Above, the United Launch Alliance (ULA) Delta II rocket launches with the NASA Ice, Cloud and land Elevation Satellite-2 (ICESat-2) onboard, Saturday, Sept. 15, 2018, from Vandenberg Air Force Base in California. The ICESat-2 mission will measure the changing height of Earth's ice. Photo by NASA/Bill Ingalls.
October: Winter Star Previews and Stars of Summer
BY JONATHAN TRUAX, ASTRONOMER, MUSKEGON COMMUNITY COLLEGE'S CARR-FLES PLANETARIUM
October is a great month for star gazing. The October sky offers a chance to still enjoy some stars of summer, as well as preview some winter constellations rising before midnight. Also this month three naked planets are visible to sky watchers.
As October begins, Jupiter is visible very low in the southwest after sunset. Begin looking about 30 minutes after sunset. Jupiter appears as a bright yellow “star” close to the horizon. The nights of October 10th through the 12th the waxing crescent moon is very near Jupiter. Higher and a short distance further to the east, locate Saturn shining among the stars of Sagittarius the Archer. Look for a fairly bright yellow “star.” The waxing moon is very near Saturn the night of October 14.
Looking in the south southeast about an hour after sunset, sky watchers can locate the brilliant red-orange planet Mars. Mars shines among the stars of Capricornus the Sea goat this month. On the nights of October 17 and 18 the waxing gibbous moon is very near Mars.
As darkness falls after sunset during October, the “Summer Triangle” made of the three bright stars Vega, Altair, and Deneb is high in the west. Looking low in the west locate the bright star orange star Arcturus near the horizon.
The MCC Carr-Fles Planetarium presents free of charge “Oasis in Space” through October 30 at 7:00 p.m. Take a startling and beautiful voyage through our universe, galaxy, and solar system in search of liquid water – a key ingredient for life here on Earth. The program will be followed by a brief tour of the current night sky, using the planetarium.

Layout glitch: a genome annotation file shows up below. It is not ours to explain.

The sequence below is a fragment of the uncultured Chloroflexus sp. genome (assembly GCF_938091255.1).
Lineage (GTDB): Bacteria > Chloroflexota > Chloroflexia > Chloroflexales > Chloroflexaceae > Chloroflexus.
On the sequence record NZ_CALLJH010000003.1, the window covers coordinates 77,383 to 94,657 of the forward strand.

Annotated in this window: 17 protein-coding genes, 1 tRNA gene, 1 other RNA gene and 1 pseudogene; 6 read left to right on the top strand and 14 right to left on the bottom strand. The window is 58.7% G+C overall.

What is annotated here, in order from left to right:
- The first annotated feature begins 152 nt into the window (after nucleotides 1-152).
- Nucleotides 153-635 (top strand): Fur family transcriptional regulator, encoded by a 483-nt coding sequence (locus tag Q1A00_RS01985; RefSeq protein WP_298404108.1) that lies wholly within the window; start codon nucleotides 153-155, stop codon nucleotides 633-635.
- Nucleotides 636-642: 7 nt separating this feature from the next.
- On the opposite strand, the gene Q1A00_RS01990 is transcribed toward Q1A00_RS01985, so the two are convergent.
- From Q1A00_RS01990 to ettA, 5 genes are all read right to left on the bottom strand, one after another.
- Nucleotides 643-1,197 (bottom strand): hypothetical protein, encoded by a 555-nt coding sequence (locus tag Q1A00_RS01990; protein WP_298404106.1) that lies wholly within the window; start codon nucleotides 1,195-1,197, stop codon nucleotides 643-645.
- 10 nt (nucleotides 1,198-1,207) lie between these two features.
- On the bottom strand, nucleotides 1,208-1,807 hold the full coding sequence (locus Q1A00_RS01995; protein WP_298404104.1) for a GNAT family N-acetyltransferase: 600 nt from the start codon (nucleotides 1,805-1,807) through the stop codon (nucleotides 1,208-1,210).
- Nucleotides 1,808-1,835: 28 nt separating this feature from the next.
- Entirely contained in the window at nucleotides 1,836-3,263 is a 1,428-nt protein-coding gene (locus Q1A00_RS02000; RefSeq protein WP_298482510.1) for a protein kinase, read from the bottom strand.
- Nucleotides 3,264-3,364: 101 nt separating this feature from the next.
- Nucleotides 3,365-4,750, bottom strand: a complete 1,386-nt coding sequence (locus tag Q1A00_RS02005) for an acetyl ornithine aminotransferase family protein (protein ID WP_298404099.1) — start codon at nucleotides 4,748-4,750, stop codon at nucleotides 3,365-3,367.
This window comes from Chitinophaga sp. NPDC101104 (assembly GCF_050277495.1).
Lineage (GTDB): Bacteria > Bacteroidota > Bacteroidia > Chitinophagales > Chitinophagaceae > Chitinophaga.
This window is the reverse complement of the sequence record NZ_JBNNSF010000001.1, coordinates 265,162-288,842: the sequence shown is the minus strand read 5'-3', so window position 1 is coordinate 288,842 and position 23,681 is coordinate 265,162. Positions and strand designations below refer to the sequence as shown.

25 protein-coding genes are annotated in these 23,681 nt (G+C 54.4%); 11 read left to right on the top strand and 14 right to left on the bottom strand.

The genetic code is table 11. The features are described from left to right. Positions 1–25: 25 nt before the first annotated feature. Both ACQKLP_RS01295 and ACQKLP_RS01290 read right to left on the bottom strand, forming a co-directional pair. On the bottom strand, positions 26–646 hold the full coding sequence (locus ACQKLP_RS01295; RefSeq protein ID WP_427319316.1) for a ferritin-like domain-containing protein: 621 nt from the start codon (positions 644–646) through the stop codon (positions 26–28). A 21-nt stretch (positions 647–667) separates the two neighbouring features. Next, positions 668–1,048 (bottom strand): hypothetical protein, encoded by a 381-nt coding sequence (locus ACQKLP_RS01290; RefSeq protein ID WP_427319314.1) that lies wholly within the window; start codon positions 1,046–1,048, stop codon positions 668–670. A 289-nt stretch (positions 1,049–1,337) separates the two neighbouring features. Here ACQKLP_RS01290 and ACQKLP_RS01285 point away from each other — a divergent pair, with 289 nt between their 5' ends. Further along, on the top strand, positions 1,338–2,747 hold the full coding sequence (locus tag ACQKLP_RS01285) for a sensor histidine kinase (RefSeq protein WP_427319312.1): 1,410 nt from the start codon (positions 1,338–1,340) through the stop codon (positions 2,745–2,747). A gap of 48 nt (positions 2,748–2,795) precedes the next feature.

Low on the northern horizon look for the “Big Dipper” formed by the stars of Ursa Major. High in the northeast, locate the “W” formed by the stars of Cassiopeia. Low in the northeast, sky watchers can locate the bright yellow star Capella of Auriga, the charioteer.
About three hours after sunset, the winter constellation of Taurus can be seen rising low on the east horizon, near Capella. Locate the Pleiades star cluster above the “V” of the face of Taurus. The moon just past Full will be very near the Pleiades the nights of October 26 and 27.
Almost due south and low to the horizon, locate the lone bright star Fomalhaut shining among the stars of the Piscis Austrinus, the southern fishes. Look for a fairly bright white star.
Shortly before midnight the winter constellation of Orion is seen on the eastern horizon. Orion is easily recognized by the three bright stars in a row forming his belt.
During the predawn hours of October 21 and 22 the Orionid meteor shower reaches peak activity. Sky watchers can expect to see 20 to 30 meteors per hour radiating from the constellation of Orion. A good dark sky away from the city lights is helpful, but this year bright moon light will make seeing faint meteors difficult.
The MCC Carr-Fles Planetarium presents free of charge “Oasis in Space” Tuesdays and Thursdays, through October 30, at 7:00 p.m. Visit the MCC Carr-Fles Planetarium website for upcoming events and call (231) 777-0289 for sky show information. Carr-Fles Planetarium is located on the Muskegon Community College campus in Room 135. Thanks to the generosity of the Reach for the Stars campaign donors, you can now experience Carr-Fles Planetarium with state-of-the-art digital projection, sound and lighting systems; all-new library of shows; and modern theater seating and domed ceiling.